Spanish borrowing costs plunged at an auction as investors ignored downgrades by Standard & Poor’s to snap up bonds across Europe amid evidence that the economic outlook may be improving.
Spain paid an average 2.049 percent to sell 12-month debt today compared with 4.05 percent on Dec. 13. It sold 18-month paper at 2.399 percent, down from 4.226 percent last month. The euro region’s bailout fund also sold bonds, with investors bidding for 3.1 times the amount available.
Europe’s debt crisis has stabilized for now even after S&P cut the ratings on nine euro-region members Jan. 13, stripping France of its AAA grade and lowering Spain by two levels to A. Bond yields have since slipped in a situation reminiscent of the rally in U.S. Treasuries after S&P downgraded the world’s largest economy in August.
“These are cracking auctions for the Spanish Treasury,” Nicholas Spiro, managing director of Spiro Sovereign Strategy in London, said by e-mail. “The muted reaction to Friday’s well- flagged S&P downgrades is supporting sentiment.”
The yield on France’s 10-year government bond has declined 7 basis points to 3.029 percent since Jan. 13 and the yield on Spain’s equivalent security has slipped 12 basis points to 5.069 percent. Bank of England Governor Mervyn King said today that the effect of the French downgrade has been muted.
Conditions for bond investors may have been helped by the European Central Bank’s decision to pump longer-term emergency liquidity into the financial system. Under the terms of that operation, banks can borrow three-year cash from the ECB at 1 percent and use it to buy bonds at debt auctions, a trade that Spiro said helped today’s auction.
Signs that the euro-area economy has stopped deteriorating may also be helping to drive bond sales. German investor confidence jumped the most on record in January, the ZEW Center for European Economic Research said today, while French and German business confidence rose last month.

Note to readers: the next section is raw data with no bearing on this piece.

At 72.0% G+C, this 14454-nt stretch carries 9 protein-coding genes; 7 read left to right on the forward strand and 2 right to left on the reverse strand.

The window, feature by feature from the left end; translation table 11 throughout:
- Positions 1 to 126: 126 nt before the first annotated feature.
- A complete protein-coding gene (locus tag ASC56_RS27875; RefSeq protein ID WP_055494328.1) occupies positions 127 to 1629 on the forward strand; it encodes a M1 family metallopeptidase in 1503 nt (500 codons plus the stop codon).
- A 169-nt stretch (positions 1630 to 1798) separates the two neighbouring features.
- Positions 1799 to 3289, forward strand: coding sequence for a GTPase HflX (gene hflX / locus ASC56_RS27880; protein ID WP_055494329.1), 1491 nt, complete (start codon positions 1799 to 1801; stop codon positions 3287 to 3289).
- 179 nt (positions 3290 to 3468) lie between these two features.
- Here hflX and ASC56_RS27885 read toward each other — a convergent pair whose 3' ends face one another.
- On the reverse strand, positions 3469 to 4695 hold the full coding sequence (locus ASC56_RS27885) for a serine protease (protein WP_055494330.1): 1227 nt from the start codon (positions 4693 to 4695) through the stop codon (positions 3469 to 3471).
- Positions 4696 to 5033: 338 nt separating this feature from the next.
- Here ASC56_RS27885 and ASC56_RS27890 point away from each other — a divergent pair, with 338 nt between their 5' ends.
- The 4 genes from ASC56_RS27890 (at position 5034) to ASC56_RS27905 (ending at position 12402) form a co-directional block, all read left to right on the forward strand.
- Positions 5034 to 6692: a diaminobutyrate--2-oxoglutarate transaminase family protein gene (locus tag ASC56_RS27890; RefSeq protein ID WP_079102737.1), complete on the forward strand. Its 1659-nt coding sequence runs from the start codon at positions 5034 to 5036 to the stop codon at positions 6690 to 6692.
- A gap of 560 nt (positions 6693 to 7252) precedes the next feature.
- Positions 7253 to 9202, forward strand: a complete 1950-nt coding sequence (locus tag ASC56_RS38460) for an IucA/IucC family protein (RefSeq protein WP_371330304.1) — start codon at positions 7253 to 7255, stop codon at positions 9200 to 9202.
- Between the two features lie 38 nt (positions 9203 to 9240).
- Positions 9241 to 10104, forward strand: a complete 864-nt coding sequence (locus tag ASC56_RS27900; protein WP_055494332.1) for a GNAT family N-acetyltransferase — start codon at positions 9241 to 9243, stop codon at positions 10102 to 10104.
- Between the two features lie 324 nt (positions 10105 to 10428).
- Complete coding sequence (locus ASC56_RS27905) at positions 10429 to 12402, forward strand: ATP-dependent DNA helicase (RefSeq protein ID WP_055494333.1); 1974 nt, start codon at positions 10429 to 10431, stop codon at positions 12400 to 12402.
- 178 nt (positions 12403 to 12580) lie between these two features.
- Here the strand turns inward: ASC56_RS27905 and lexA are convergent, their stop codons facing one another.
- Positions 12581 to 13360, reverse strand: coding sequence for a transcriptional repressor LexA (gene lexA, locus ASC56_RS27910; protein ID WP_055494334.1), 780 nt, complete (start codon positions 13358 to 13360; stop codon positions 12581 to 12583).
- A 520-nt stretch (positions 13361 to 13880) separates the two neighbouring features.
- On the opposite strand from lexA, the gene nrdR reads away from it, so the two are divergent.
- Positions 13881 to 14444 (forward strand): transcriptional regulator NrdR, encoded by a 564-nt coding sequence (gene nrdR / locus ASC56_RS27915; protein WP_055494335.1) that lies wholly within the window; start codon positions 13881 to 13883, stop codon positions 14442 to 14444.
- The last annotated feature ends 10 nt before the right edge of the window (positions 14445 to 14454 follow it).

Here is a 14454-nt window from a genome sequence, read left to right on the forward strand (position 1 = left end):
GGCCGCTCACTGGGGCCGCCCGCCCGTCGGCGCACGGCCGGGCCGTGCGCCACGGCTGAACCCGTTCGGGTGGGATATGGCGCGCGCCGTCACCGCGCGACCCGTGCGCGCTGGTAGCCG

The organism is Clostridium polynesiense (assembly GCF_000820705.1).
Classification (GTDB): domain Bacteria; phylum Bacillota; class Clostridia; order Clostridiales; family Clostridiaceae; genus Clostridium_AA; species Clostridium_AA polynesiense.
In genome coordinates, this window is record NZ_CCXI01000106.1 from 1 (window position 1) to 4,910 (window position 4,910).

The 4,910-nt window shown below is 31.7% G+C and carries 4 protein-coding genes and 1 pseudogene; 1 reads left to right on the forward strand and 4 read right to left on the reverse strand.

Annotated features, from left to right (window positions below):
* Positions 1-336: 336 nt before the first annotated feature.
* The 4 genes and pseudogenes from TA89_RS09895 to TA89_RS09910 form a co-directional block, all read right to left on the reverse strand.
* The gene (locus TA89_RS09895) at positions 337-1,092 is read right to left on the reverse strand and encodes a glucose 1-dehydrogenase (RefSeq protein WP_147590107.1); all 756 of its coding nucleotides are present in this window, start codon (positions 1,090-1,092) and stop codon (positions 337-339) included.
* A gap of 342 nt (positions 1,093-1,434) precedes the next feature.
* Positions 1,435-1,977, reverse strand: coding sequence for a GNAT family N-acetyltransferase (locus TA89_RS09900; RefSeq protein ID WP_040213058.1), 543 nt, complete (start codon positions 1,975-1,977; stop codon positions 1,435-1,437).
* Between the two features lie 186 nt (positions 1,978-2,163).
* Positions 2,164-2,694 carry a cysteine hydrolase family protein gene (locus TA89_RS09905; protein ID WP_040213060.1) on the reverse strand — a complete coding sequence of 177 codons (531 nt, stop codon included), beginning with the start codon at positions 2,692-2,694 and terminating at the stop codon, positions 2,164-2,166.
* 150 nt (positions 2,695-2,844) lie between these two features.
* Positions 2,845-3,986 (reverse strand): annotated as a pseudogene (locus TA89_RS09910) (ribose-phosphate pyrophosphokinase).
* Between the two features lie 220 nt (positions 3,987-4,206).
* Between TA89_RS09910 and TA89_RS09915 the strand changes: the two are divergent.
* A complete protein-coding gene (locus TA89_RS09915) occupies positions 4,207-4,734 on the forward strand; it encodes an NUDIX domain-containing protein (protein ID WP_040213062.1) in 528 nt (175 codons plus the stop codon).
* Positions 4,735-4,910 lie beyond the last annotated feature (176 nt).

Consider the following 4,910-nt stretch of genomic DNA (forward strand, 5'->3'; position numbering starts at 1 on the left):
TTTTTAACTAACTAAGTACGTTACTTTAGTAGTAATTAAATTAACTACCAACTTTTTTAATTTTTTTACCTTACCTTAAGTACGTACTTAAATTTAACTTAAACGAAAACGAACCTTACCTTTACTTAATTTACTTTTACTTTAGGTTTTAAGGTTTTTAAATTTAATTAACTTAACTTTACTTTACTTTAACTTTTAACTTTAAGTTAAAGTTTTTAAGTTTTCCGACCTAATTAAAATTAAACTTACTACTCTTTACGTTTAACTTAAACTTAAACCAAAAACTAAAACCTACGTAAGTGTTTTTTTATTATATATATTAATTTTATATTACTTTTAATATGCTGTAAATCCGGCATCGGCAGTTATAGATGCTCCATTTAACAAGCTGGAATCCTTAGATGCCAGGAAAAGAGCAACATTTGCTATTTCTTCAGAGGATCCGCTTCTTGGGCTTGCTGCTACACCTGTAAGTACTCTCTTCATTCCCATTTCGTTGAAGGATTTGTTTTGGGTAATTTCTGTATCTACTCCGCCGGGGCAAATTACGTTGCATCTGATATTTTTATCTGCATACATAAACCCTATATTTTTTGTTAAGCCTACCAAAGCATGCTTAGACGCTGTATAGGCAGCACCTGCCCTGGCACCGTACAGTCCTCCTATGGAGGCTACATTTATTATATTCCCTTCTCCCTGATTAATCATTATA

Even so, the euro-region crisis might still worsen again. Greece is insolvent and will probably default, Fitch Ratings Managing Director Edward Parker said today in an interview in Stockholm. A cut of private-sector debt being negotiated by Greece, European officials and the International Monetary Fund “clearly is a default in our book,” Parker said.
Greek Prime Minister Lucas Papademos is due to resume talks tomorrow with a group representing private Greek bondholders after a five-day break to discuss forgiving at least half of the nation’s debt in a bond swap to avoid the euro area’s first sovereign default.
Negotiations broke off on Jan. 13 with the Institute of International Finance, which represents Greece’s private creditors, blaming the breakdown on disagreement over the coupon, or interest rate, to be paid on new bonds and on discord among different authorities involved in the talks.
European leaders including German Chancellor Angela Merkel and French President Nicolas Sarkozy have sought to insulate the rest of the euro area from Greece, the region’s most-indebted country, saying the effort to write off part of its debt is a unique case, while pledging to keep Greece in the currency area.
Demand for Spain’s 12-month bills today was 3.54 times the amount sold, the Bank of Spain said, compared with 3.14 times the last time the securities were offered on Dec. 13. The bid- to-cover ratio for the 18-month notes was 3.23, compared with 4.97 in December. The amount sold was just below the 5 billion euros ($6.4 billion) set as the maximum target for the auction.
“These results stand to further underpin the current firming of peripheral sentiment,” Richard McGuire, a senior fixed-income strategist at Rabobank International in London, wrote in an e-mailed note.
The Spanish Treasury, which aims to sell as much as 4.5 billion euros of bonds maturing in 2016, 2019 and 2022 on Jan. 19, has been exceeding the maximum targets it sets for the auctions since Dec. 13, benefiting from the decline in borrowing costs.
“Spain will end January having secured 25 percent of its annual target,” Riccardo Barbieri, London-based chief European economist at Mizuho International Plc, wrote in a note after the downgrade last week. “Negative ratings news should not overshadow good progress on funding.”
The euro region’s bailout fund also successfully sold bonds even after S&P downgraded it one level late yesterday. The European Financial Stability Facility sold 1.501 billion euros of 182-day bills at an average yield of 0.2664 percent, the Bundesbank said.
Wolfgang Franz, who heads ZEW and Merkel’s council of economic advisers, expressed confidence that governments will master the debt crisis.
The euro “will survive” and still have its current 17 member countries a year from now, Franz said in an interview with Bloomberg Television’s Maryam Nemazee today. Policy makers “will do their best to solve the euro crisis with respect to Italy, but also with respect to Greece.”
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